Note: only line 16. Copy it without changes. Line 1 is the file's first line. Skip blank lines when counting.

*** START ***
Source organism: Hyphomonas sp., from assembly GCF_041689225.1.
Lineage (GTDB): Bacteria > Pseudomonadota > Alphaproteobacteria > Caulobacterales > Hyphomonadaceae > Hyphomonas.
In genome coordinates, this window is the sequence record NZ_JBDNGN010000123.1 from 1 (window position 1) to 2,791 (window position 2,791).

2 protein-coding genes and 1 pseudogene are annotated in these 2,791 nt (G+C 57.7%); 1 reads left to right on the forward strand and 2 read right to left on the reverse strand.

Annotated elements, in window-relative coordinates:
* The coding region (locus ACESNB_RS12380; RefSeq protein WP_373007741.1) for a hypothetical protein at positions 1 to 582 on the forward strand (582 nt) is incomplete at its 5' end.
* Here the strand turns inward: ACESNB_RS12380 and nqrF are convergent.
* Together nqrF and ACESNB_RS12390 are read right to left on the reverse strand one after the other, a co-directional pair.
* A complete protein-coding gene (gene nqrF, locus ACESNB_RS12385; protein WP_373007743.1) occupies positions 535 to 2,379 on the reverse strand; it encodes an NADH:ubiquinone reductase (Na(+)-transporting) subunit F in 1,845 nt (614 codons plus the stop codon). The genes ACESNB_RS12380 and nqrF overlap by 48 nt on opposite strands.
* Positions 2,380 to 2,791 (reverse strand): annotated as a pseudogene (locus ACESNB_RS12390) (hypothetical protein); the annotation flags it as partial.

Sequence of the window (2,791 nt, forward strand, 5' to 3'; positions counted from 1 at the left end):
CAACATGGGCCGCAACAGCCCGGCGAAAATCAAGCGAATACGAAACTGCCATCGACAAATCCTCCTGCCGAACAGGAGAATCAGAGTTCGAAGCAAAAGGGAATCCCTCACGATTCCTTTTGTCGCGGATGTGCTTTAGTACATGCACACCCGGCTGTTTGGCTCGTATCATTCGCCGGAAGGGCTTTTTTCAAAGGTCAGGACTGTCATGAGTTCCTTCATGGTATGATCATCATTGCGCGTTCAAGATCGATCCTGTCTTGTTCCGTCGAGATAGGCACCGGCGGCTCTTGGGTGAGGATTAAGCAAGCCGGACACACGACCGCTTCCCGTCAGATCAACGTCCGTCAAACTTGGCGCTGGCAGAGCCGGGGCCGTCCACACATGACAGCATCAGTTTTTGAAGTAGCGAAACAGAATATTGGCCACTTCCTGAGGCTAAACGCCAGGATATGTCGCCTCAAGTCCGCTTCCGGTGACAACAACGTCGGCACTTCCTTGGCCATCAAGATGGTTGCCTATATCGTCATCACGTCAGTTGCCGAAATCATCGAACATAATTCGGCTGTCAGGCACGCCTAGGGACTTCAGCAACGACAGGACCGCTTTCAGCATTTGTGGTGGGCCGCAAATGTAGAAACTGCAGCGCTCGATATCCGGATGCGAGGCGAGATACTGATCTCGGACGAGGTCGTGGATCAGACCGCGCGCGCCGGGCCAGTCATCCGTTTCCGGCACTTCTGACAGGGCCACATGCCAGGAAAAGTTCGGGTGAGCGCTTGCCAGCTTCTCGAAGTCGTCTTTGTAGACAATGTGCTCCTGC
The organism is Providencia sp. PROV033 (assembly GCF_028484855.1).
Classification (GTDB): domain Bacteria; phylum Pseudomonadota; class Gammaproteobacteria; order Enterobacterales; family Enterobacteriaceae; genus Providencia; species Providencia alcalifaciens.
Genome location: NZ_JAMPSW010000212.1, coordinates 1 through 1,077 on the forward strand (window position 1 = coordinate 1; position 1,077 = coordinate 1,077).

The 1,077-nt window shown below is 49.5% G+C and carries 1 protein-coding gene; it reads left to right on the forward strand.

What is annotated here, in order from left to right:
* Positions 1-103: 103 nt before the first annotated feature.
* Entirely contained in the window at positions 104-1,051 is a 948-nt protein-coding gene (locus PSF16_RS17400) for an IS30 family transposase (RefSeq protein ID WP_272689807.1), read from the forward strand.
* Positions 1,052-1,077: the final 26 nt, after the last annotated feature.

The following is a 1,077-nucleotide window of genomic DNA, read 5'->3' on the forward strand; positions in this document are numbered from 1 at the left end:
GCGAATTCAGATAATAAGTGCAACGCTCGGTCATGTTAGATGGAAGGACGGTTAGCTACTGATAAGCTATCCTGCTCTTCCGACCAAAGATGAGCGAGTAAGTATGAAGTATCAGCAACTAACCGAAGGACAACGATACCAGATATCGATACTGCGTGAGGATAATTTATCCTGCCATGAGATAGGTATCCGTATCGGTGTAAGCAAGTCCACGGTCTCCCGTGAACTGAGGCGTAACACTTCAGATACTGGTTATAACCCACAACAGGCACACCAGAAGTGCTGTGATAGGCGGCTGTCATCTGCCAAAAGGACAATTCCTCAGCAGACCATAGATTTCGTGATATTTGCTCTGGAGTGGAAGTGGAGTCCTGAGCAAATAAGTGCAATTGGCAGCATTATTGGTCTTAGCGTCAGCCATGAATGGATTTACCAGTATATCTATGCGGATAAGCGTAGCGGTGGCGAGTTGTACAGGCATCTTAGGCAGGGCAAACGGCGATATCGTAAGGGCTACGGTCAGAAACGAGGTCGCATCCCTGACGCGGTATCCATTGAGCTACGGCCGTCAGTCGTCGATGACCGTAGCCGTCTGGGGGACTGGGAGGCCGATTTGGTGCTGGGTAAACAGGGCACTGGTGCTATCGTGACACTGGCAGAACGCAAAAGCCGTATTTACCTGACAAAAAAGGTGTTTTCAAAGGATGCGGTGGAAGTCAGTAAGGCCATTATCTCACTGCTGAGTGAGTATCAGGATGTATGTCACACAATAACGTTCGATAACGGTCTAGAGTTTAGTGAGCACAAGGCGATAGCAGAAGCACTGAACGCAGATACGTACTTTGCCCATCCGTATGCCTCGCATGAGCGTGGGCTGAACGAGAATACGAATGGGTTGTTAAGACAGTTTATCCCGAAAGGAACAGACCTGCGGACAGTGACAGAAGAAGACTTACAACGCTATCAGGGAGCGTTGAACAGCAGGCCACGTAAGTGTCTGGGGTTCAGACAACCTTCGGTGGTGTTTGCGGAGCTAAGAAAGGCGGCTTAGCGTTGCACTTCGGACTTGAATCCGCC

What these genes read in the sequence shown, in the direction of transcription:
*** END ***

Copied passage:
The 1,077-nt window shown below is 49.5% G+C and carries 1 protein-coding gene; it reads left to right on the forward strand.